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J. Scott Applewhite / AP

As full-blown tax reform looks more and more like an unreachable stretch, there's increasing conversation on the Hill about what's being called a "candy option" — all the goodies, with none of the pain.

That would mean lower personal and corporate rates, plus some limited repatriation, funded largely by deficit spending.

  • The case for: "It's something they can pass," said a Republican lobbyist who's deeply connected to all sides of the debate. "We need to junk our current tax code for one more suited to the modern economy. But the ability to accomplish that goal just isn't there."
  • The objection: Both House and Senate leadership sources tell us they don't think the "candy" route is feasible. "The problem with the candy option is it grows quickly," a senior Senate aide said. What he meant is that once you cut corporate rates, politically you have to also deal with pass-throughs for small businesses and also lower individual rates.
  • Then there's the "Ivanka credit" for child care. Pretty soon, you've racked up several trillion in revenue losses. And while you might not have angered anyone by taking away their goodies or imposing a new revenue mechanism (like the border-adjustment tax), you've still got a heck of a job convincing Republicans in either chamber to pass something that blows a hole in budget and is by definition temporary (since under reconciliation, you can't make the cuts permanent if they add to the deficit).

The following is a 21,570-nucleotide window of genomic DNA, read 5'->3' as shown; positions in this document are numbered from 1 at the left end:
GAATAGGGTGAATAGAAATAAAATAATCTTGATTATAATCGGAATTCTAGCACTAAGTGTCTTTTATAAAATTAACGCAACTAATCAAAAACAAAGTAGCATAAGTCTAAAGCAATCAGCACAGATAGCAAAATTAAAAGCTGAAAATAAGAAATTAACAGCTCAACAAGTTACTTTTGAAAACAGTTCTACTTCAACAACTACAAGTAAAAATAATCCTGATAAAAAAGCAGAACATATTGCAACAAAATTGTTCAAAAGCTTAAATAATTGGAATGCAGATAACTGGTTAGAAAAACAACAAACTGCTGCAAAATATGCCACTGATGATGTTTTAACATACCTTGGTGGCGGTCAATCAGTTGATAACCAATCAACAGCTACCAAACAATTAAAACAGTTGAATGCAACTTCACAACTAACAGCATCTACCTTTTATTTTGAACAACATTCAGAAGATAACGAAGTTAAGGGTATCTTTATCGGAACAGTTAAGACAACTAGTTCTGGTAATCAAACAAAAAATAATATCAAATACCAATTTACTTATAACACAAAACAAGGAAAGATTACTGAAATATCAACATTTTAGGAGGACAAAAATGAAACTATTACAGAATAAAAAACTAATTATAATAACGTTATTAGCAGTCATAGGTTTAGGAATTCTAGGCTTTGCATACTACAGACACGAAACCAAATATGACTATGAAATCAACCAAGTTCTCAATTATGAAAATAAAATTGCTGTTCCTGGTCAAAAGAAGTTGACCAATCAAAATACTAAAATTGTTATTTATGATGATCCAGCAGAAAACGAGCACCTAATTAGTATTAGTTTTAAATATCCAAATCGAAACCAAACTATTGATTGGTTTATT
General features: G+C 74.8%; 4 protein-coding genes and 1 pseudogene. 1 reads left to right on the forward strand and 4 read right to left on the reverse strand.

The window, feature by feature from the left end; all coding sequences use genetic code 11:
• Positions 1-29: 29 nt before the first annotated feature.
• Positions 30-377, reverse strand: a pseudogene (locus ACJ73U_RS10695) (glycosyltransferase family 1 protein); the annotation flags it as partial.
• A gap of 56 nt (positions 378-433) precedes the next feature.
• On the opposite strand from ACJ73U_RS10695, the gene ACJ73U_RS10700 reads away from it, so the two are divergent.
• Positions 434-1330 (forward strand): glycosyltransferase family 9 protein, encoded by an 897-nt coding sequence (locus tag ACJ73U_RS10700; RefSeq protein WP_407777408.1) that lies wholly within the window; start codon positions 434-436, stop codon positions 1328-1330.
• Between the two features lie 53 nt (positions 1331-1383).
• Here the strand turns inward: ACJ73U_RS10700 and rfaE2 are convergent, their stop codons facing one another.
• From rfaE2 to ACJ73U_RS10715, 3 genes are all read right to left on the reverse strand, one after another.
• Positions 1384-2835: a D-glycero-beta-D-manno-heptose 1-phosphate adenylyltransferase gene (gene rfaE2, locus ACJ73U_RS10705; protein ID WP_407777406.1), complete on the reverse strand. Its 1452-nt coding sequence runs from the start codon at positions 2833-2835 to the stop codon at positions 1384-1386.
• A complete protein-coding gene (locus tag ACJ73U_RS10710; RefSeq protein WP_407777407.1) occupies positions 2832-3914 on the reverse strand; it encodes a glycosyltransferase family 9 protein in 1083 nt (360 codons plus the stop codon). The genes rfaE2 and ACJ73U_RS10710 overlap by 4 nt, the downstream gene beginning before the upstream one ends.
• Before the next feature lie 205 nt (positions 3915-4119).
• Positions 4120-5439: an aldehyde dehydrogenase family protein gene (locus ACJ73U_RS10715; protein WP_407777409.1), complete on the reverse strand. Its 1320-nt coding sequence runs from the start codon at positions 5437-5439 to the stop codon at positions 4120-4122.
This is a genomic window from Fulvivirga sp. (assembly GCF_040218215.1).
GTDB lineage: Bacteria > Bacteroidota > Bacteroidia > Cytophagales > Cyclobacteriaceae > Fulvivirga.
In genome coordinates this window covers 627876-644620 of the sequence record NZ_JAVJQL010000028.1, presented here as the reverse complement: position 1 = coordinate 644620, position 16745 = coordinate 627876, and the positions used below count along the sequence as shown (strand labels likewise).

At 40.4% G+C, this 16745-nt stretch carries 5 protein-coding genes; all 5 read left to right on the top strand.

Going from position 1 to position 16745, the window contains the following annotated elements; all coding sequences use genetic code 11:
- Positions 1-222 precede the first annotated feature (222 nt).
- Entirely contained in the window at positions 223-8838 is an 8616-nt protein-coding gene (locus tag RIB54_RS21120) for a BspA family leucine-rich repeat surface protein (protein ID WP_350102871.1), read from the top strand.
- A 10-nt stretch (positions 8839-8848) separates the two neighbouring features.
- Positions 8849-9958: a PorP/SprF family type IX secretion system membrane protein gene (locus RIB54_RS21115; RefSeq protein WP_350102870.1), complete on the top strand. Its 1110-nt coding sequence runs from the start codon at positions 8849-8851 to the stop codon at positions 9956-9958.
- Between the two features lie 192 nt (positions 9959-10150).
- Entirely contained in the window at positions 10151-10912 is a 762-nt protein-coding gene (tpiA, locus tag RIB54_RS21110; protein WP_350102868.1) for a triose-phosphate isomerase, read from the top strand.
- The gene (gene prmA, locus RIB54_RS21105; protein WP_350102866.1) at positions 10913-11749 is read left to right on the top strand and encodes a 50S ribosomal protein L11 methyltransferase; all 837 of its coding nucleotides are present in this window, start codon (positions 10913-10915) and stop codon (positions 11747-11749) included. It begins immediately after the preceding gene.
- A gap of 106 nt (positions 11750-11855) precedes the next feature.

• The bottom line: Speaker Ryan is still determined to go as big as possible and do real tax reform. But the White House needs to buy into it and get right behind it. Otherwise there'll be the same disaster as healthcare. A senior House aide said: "When it comes to real tax reform, there is no easy option."

Go deeper

Biden explains justification for Syria strike in letter to Congress

Photo: Chris Kleponis/CNP/Bloomberg via Getty Images

President Biden told congressional leadership in a letter Saturday that this week's airstrike against facilities in Syria linked to Iranian-backed militia groups was consistent with the U.S. right to self-defense.

Why it matters: Some Democrats, including Sens. Tim Kaine (D-Va.) and Chris Murphy (D-Conn.) and Rep. Ro Khanna (D-Calif.), have criticized the Biden administration for the strike and demanded a briefing.

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The Food and Drug Administration on Saturday issued an emergency use authorization for Johnson & Johnson's one-shot coronavirus vaccine.

Why it matters: The authorization of a third coronavirus vaccine in the U.S. will help speed up the vaccine rollout across the country, especially since the J&J shot only requires one dose as opposed to Moderna and Pfizer-BioNTech's two-shot vaccines.

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Illustration: Annelise Capossela/Axios